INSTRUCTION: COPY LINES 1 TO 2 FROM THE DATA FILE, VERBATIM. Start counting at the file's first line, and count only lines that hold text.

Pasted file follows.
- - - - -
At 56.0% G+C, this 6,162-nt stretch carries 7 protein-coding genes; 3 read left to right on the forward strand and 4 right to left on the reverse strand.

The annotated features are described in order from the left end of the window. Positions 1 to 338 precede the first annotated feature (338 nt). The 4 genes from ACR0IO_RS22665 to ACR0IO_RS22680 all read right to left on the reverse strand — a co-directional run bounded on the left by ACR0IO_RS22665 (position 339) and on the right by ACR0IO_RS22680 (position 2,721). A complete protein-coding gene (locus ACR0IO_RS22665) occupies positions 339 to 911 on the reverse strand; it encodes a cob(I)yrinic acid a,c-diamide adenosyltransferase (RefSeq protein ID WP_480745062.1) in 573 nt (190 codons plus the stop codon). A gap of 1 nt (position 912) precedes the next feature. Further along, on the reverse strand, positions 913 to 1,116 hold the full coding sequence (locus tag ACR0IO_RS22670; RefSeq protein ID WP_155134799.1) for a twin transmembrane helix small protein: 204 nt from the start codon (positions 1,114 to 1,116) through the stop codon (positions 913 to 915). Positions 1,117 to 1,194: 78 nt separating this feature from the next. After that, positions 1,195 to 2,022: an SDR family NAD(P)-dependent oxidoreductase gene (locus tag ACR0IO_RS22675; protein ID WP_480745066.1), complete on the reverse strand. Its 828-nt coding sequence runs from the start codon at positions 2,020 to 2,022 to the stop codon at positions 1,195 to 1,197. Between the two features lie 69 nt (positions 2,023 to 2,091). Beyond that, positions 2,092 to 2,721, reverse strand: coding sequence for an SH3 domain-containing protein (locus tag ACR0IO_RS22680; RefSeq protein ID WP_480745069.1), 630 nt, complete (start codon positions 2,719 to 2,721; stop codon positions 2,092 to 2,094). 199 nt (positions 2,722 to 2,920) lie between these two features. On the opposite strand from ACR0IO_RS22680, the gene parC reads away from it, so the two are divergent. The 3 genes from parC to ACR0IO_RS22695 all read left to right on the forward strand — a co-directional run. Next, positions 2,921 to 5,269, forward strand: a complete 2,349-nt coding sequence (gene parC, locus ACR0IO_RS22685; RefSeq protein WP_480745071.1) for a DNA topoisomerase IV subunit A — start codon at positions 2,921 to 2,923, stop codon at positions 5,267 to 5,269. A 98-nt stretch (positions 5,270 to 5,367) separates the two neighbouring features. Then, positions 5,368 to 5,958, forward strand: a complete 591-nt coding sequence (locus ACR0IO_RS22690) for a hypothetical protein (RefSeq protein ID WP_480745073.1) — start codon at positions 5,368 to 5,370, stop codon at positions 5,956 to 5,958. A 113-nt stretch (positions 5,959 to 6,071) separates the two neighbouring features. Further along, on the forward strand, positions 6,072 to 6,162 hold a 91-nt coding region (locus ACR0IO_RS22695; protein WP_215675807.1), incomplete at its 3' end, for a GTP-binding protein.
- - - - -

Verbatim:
At 56.0% G+C, this 6,162-nt stretch carries 7 protein-coding genes; 3 read left to right on the forward strand and 4 right to left on the reverse strand.

The annotated features are described in order from the left end of the window. Positions 1 to 338 precede the first annotated feature (338 nt). The 4 genes from ACR0IO_RS22665 to ACR0IO_RS22680 all read right to left on the reverse strand — a co-directional run bounded on the left by ACR0IO_RS22665 (position 339) and on the right by ACR0IO_RS22680 (position 2,721). A complete protein-coding gene (locus ACR0IO_RS22665) occupies positions 339 to 911 on the reverse strand; it encodes a cob(I)yrinic acid a,c-diamide adenosyltransferase (RefSeq protein ID WP_480745062.1) in 573 nt (190 codons plus the stop codon). A gap of 1 nt (position 912) precedes the next feature. Further along, on the reverse strand, positions 913 to 1,116 hold the full coding sequence (locus tag ACR0IO_RS22670; RefSeq protein ID WP_155134799.1) for a twin transmembrane helix small protein: 204 nt from the start codon (positions 1,114 to 1,116) through the stop codon (positions 913 to 915). Positions 1,117 to 1,194: 78 nt separating this feature from the next. After that, positions 1,195 to 2,022: an SDR family NAD(P)-dependent oxidoreductase gene (locus tag ACR0IO_RS22675; protein ID WP_480745066.1), complete on the reverse strand. Its 828-nt coding sequence runs from the start codon at positions 2,020 to 2,022 to the stop codon at positions 1,195 to 1,197. Between the two features lie 69 nt (positions 2,023 to 2,091). Beyond that, positions 2,092 to 2,721, reverse strand: coding sequence for an SH3 domain-containing protein (locus tag ACR0IO_RS22680; RefSeq protein ID WP_480745069.1), 630 nt, complete (start codon positions 2,719 to 2,721; stop codon positions 2,092 to 2,094). 199 nt (positions 2,722 to 2,920) lie between these two features. On the opposite strand from ACR0IO_RS22680, the gene parC reads away from it, so the two are divergent. The 3 genes from parC to ACR0IO_RS22695 all read left to right on the forward strand — a co-directional run. Next, positions 2,921 to 5,269, forward strand: a complete 2,349-nt coding sequence (gene parC, locus ACR0IO_RS22685; RefSeq protein WP_480745071.1) for a DNA topoisomerase IV subunit A — start codon at positions 2,921 to 2,923, stop codon at positions 5,267 to 5,269. A 98-nt stretch (positions 5,270 to 5,367) separates the two neighbouring features. Then, positions 5,368 to 5,958, forward strand: a complete 591-nt coding sequence (locus ACR0IO_RS22690) for a hypothetical protein (RefSeq protein ID WP_480745073.1) — start codon at positions 5,368 to 5,370, stop codon at positions 5,956 to 5,958. A 113-nt stretch (positions 5,959 to 6,071) separates the two neighbouring features. Further along, on the forward strand, positions 6,072 to 6,162 hold a 91-nt coding region (locus ACR0IO_RS22695; protein WP_215675807.1), incomplete at its 3' end, for a GTP-binding protein.